Leaving the EU—impact on case law and legislation

Leaving the EU—impact on case law and legislation

If the UK votes to leave the EU what will be the impact on case law and legislation? Tim Eicke QC, a leading public and EU law advocate, looks at some of the issues that might arise domestically and internationally with a decision to leave the Union.

What would an exit from the EU mean for domestic law?

On 28 May 2015, the day after the Queen’s Speech, the government published its Bill No 2 of the current Parliament—namely the ‘European Union Referendum Bill’. This provides the mechanisms for holding a referendum at some point before 31 December 2017 (the exact date is to be appointed by the Secretary of State) on the question ‘Should the United Kingdom remain a member of the European Union?’ (cl 1(4)). Of course, both the exact terms of this legislation and, more importantly, the outcome of any referendum held under this Bill are currently uncertain. Nevertheless, it is important to consider what would happen if the referendum produced a majority No vote—what would be the impact on UK domestic law? As a matter of EU law, the impact of any such No vote and the desire to leave the EU thereby expressed are set out in art 50 of the Treaty on European Union (TEU). This provides that:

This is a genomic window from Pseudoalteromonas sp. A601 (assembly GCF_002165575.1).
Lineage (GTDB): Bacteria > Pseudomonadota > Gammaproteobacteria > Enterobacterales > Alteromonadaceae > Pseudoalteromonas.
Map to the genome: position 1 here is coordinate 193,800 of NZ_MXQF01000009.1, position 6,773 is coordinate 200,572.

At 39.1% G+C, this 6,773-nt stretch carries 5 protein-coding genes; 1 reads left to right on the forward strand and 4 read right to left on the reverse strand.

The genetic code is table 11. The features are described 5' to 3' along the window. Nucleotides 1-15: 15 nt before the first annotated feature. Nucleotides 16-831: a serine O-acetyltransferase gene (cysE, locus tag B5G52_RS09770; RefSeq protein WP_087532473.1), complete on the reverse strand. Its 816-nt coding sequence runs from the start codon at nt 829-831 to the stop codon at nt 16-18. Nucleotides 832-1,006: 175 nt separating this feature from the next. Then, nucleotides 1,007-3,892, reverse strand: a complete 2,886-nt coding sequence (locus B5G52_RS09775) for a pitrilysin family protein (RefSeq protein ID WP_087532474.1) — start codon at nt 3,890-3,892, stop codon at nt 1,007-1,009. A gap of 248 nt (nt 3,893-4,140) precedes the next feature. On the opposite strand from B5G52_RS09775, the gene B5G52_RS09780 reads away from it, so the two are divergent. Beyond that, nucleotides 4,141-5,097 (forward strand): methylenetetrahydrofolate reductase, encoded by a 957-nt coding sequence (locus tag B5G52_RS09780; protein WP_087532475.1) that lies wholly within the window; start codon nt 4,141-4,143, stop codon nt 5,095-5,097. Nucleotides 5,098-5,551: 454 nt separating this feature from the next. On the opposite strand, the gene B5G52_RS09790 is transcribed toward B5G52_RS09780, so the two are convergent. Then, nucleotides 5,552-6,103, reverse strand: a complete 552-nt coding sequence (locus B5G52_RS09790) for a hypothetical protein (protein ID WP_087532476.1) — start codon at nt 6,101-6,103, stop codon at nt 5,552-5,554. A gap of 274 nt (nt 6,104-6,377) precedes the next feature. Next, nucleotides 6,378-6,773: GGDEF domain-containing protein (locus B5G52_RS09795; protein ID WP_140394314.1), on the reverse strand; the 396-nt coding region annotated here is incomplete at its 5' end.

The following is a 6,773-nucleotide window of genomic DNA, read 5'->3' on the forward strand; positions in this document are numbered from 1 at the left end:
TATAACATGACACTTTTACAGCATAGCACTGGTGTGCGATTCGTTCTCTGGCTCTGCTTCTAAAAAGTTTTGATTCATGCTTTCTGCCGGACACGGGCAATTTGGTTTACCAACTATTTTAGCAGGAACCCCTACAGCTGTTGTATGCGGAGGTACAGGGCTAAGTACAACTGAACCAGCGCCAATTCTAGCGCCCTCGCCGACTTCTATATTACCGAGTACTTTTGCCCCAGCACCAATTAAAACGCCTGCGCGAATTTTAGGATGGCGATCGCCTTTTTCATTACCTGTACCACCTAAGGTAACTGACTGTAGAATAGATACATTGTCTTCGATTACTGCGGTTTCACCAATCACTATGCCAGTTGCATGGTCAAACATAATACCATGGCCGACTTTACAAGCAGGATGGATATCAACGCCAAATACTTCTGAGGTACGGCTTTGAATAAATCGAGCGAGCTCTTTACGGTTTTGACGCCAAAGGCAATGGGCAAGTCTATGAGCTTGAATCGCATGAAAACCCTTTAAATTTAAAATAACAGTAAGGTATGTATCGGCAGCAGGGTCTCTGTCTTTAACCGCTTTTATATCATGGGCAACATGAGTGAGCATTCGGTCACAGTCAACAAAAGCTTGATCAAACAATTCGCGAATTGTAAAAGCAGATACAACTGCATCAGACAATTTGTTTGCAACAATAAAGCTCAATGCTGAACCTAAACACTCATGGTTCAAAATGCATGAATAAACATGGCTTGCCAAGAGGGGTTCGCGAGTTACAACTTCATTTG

• once the UK has notified its intention to withdraw from the EU, the EU, acting through the Council, ‘shall negotiate and conclude an agreement’ with the UK ‘taking account of the framework for its future relationship with the Union’ (art 50(2)), and
  • ‘the Treaties shall cease to apply [to the UK] from the date of entry of the withdrawal agreement or, failing that, two years after the notification…unless the European Council, in agreement with the [UK], unanimously decides to extend this period’ (art 50(3))

This makes it clear that, as a matter of EU law which is (and will continue to be), at the very least, binding on the UK as a matter of public international

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